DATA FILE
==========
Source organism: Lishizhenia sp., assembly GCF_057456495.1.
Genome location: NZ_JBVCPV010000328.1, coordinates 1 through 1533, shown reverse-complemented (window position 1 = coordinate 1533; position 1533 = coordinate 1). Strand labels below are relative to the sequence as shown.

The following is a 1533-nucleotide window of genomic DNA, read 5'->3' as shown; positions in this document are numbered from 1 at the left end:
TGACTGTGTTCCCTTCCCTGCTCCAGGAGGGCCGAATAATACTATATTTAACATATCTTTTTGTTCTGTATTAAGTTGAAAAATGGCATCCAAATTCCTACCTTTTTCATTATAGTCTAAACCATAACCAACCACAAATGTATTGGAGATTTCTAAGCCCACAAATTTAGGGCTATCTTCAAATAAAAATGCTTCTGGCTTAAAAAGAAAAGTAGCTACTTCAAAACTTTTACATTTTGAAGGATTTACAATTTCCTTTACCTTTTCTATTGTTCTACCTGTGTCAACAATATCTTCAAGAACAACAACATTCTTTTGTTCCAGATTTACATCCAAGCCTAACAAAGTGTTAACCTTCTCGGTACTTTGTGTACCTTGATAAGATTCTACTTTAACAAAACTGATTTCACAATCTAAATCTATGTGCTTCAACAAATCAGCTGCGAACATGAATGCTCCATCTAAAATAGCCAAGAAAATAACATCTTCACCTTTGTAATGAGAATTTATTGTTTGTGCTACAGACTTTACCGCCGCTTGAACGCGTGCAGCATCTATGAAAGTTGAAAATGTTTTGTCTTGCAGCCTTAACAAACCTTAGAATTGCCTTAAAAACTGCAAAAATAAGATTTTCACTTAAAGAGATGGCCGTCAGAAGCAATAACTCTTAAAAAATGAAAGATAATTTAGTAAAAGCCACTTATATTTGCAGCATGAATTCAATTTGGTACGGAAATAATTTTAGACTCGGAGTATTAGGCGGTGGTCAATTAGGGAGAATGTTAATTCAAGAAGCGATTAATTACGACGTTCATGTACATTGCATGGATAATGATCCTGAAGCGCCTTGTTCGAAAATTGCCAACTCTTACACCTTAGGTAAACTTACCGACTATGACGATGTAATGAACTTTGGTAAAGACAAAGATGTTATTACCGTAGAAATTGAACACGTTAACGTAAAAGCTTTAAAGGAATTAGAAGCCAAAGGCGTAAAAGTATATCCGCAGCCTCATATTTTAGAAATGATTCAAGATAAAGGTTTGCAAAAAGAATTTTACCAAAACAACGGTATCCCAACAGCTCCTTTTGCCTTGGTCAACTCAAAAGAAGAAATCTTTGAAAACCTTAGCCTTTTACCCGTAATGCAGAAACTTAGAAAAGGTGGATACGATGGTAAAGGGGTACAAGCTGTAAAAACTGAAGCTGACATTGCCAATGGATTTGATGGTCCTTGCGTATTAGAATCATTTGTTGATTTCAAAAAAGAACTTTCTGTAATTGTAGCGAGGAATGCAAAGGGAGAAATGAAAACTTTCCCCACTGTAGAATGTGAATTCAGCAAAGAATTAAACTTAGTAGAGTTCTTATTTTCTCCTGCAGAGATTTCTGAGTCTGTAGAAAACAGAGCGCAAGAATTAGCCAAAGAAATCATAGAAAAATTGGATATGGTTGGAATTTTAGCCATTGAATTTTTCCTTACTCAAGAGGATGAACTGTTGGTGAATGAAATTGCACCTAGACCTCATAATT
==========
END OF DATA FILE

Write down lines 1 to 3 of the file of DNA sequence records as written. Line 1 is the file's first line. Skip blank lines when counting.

Source organism: Lishizhenia sp., assembly GCF_057456495.1.
Genome location: NZ_JBVCPV010000328.1, coordinates 1 through 1533, shown reverse-complemented (window position 1 = coordinate 1533; position 1533 = coordinate 1). Strand labels below are relative to the sequence as shown.

The following is a 1533-nucleotide window of genomic DNA, read 5'->3' as shown; positions in this document are numbered from 1 at the left end: